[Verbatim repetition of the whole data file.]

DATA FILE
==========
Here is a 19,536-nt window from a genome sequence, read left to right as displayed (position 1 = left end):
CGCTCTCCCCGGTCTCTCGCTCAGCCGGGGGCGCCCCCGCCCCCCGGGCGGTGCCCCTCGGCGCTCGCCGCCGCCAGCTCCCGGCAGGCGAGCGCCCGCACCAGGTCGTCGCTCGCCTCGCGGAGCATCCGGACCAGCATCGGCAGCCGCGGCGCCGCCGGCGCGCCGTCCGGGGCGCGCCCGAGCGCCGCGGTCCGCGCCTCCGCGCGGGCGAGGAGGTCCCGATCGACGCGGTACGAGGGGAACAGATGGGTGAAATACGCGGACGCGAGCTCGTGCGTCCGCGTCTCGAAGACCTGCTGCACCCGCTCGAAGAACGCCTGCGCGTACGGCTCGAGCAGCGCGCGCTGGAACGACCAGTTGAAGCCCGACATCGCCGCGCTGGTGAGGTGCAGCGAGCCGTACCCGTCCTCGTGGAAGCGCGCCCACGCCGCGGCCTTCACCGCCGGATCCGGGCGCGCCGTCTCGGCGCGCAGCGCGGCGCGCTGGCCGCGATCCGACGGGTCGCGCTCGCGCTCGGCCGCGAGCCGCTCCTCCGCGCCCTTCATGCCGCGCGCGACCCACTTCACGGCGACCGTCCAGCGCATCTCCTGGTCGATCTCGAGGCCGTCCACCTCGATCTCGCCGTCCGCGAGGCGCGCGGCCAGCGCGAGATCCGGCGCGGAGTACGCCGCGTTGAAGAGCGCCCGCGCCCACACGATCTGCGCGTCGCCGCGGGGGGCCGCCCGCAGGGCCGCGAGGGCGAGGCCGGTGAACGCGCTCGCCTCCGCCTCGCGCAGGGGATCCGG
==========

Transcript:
Here is a 19,536-nt window from a genome sequence, read left to right as displayed (position 1 = left end):
CGCTCTCCCCGGTCTCTCGCTCAGCCGGGGGCGCCCCCGCCCCCCGGGCGGTGCCCCTCGGCGCTCGCCGCCGCCAGCTCCCGGCAGGCGAGCGCCCGCACCAGGTCGTCGCTCGCCTCGCGGAGCATCCGGACCAGCATCGGCAGCCGCGGCGCCGCCGGCGCGCCGTCCGGGGCGCGCCCGAGCGCCGCGGTCCGCGCCTCCGCGCGGGCGAGGAGGTCCCGATCGACGCGGTACGAGGGGAACAGATGGGTGAAATACGCGGACGCGAGCTCGTGCGTCCGCGTCTCGAAGACCTGCTGCACCCGCTCGAAGAACGCCTGCGCGTACGGCTCGAGCAGCGCGCGCTGGAACGACCAGTTGAAGCCCGACATCGCCGCGCTGGTGAGGTGCAGCGAGCCGTACCCGTCCTCGTGGAAGCGCGCCCACGCCGCGGCCTTCACCGCCGGATCCGGGCGCGCCGTCTCGGCGCGCAGCGCGGCGCGCTGGCCGCGATCCGACGGGTCGCGCTCGCGCTCGGCCGCGAGCCGCTCCTCCGCGCCCTTCATGCCGCGCGCGACCCACTTCACGGCGACCGTCCAGCGCATCTCCTGGTCGATCTCGAGGCCGTCCACCTCGATCTCGCCGTCCGCGAGGCGCGCGGCCAGCGCGAGATCCGGCGCGGAGTACGCCGCGTTGAAGAGCGCCCGCGCCCACACGATCTGCGCGTCGCCGCGGGGGGCCGCCCGCAGGGCCGCGAGGGCGAGGCCGGTGAACGCGCTCGCCTCCGCCTCGCGCAGGGGATCCGG